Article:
“One of the first questions the French delegates will have to raise is the refusal of the Parliamentary Committee to accept the credentials of the delegate of the Secular Teachers’ Society. The English do not understand our middle-class (bourgeois) trades unions. They look upon it as a workman’s (labourer or artisan’s) question, rather than as a question effecting the entire proletariat, The Socialists, on the contrary, maintain with reason, that a man is a workman when he works, and that he is not a workman when he receives des rentes, income on invested capital. If anyone is to be excluded, assuredly it should be the person who possesses capital, and who with this money exploits the labour of others. If this principle were admitted, several delegates of the English trade unions would be excluded, for they, more than school masters, are false (not genuine) proletarians.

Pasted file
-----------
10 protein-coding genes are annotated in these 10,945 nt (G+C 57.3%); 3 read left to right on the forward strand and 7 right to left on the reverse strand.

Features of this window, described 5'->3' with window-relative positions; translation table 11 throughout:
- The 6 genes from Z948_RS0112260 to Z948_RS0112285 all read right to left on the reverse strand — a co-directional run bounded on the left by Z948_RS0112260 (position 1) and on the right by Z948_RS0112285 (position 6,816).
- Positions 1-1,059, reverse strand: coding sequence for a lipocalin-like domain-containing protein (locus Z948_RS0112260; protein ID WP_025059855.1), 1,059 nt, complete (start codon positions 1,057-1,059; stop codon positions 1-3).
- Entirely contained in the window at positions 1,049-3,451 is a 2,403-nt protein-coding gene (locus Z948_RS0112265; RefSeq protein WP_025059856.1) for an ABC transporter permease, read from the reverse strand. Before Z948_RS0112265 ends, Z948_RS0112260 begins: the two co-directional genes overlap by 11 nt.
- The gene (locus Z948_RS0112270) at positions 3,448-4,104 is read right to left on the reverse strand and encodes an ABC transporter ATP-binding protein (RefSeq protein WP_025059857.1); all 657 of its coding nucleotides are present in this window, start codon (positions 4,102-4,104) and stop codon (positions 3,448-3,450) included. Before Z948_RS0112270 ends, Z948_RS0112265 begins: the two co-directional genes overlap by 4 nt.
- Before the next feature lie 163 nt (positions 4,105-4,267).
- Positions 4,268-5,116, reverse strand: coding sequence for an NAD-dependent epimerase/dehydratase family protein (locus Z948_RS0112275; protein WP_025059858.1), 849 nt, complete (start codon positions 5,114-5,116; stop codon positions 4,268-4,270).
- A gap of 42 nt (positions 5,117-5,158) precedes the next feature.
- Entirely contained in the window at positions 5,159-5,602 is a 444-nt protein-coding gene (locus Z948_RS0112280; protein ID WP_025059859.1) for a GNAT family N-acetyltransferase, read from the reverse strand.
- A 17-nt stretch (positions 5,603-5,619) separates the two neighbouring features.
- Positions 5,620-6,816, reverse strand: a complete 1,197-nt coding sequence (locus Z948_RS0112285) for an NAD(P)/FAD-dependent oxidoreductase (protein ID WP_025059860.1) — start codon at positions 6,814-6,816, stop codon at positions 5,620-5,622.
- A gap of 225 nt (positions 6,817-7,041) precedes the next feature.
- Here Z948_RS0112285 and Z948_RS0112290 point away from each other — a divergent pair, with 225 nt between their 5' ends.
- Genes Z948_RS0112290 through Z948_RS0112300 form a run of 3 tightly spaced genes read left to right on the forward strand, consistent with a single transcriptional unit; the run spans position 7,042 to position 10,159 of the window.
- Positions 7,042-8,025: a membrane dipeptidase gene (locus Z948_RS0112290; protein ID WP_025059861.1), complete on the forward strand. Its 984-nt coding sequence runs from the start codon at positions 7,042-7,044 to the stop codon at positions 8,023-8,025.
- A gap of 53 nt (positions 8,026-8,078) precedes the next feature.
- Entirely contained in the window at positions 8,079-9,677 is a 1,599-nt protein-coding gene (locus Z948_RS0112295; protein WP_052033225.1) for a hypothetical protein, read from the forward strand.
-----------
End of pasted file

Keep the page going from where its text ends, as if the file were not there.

“There are delegates of the trade unions, who by their economies or by other means, have amassed sufficient money to become proprietors of several cottages, which they sublet; or else they are shareholders in companies which are not always very tender towards their workmen. These delegates have some personal interests which carry them towards capitalism, They have, therefore, no right to place difficulties in the way of associations composed of good proletarians, even if these proletarians are drawn from the middle classes. On the other hand it would not be just to be too severe towards the members of the Parliamentary Committee. They have only adhered to the rules actually in force at the English Trades’ Congresses. It will suffice to insist that international congresses intend having international and not English rules. I trust that, with the vote taken by nationality, and with the question brought forward in this manner, the school teachers delegate will be accepted by the Congress. It will be a good principle for the International Congress to have established.